Germany took a major step Tuesday toward punishing Putin, with Chancellor Olaf Scholz announcing that he has halted the time of action of certifying the controversial Nord Stream 2 gas pipeline from Russia, a nevertheless incomplete project that Putin has desired to gain greater leverage over Europe.

White House Press Secretary Jen Psaki applauded Scholz in a tweet: “@POTUS made clear that if Russia invaded Ukraine, we would act with Germany to ensure Nord Stream 2 does not move forward. We have been in close consultations with Germany overnight and welcome their announcement. We will be following up with our own measures today.”

U.S. financial markets dropped quickly after the news from Berlin, clarifying how Americans and others around the world are likely to be affected by the conflict and its effect on energy markets.

Dmitry Medvedev, deputy chairman of Russia’s national security council, responded to Germany’s move in a tweet aimed at European consumers: “Welcome to the brave new world where Europeans are very soon going to pay €2.000 for 1.000 cubic meters of natural gas,” he tweeted.

British chief Minister Boris Johnson also took action on Monday, slapping sanctions on five Russian edges and three wealthy oligarchs, individuals who have thorough financial interests in energy and infrastructure, and who have already been sanctioned by Washington.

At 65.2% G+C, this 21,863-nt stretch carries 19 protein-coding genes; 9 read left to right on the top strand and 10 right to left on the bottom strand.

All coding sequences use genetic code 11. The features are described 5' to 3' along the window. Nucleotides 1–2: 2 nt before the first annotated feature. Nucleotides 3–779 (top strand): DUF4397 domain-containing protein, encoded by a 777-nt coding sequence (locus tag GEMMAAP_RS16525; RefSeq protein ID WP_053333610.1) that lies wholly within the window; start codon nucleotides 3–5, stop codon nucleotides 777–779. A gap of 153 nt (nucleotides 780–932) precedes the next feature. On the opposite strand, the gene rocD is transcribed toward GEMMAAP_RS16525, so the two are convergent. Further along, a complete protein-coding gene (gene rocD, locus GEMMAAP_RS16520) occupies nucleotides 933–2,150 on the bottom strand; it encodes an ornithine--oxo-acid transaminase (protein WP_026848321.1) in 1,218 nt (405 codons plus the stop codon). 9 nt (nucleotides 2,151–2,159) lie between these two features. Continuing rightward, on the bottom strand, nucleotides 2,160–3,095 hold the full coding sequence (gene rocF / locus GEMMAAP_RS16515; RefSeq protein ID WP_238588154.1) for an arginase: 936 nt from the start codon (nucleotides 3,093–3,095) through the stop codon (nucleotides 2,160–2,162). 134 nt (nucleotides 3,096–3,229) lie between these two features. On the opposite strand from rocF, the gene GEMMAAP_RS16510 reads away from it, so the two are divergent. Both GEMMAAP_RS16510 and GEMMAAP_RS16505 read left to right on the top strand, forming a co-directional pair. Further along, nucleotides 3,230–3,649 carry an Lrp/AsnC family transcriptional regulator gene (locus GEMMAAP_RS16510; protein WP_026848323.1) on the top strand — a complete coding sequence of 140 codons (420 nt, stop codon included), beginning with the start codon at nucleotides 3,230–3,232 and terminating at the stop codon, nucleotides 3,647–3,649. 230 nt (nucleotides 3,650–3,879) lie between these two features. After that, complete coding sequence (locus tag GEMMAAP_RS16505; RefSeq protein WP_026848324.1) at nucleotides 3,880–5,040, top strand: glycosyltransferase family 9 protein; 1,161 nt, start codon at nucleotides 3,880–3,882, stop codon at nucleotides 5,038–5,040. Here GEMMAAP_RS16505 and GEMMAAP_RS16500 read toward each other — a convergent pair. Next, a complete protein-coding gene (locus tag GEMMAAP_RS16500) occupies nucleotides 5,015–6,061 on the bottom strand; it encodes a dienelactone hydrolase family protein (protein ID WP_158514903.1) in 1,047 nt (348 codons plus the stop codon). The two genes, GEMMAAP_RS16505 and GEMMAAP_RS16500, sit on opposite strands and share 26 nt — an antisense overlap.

consequently far, Republicans and Democrats alike have mostly backed Biden’s efforts to deter Putin. Now that those efforts seem to have failed, lawmakers in both parties have begun pushing the White House to respond with more vigor.

Sen. Lindsey Graham (R-S.C.), who led a bipartisan delegation to last weekend’s Munich Security Conference, said in a statement that Putin’s actions amounted to a declaration of war on Ukraine that “should closest be met with forceful sanctions to destroy the ruble and grind the Russian oil and gas sector.”

Numerous Democrats echoed that point of view. Sen. Robert Menendez, (D-N.J.), the chairman of the Senate Foreign Relations Committee, called in a statement for “crushing sanctions” if Russia goes further. “There must be tangible, meaningful and substantial costs for Russia in response to this unjustified act.”

Rep. John Garimendi (D-Walnut Grove), a member of the House Armed sets Committee, said in an interview on CNN that “it’s time to ramp up the sanctions.”

Given that Putin views Ukraine’s independence after the fall of the Soviet Union as a tragedy of Russian history — articulated clearly in his speech Monday — many analysts surprise if already the most serious of financial sanctions will be enough to dissuade him from a brazen effort to reconquer the former Soviet republic.

Putin knows that the U.S. and its NATO allies will almost certainly not send troops to defend Ukraine. He has also worked to inoculate Russia’s economy against the unavoidable sanctions that will consequence from a prolonged invasion by building its money reserves and establishing deeper economic ties with Beijing.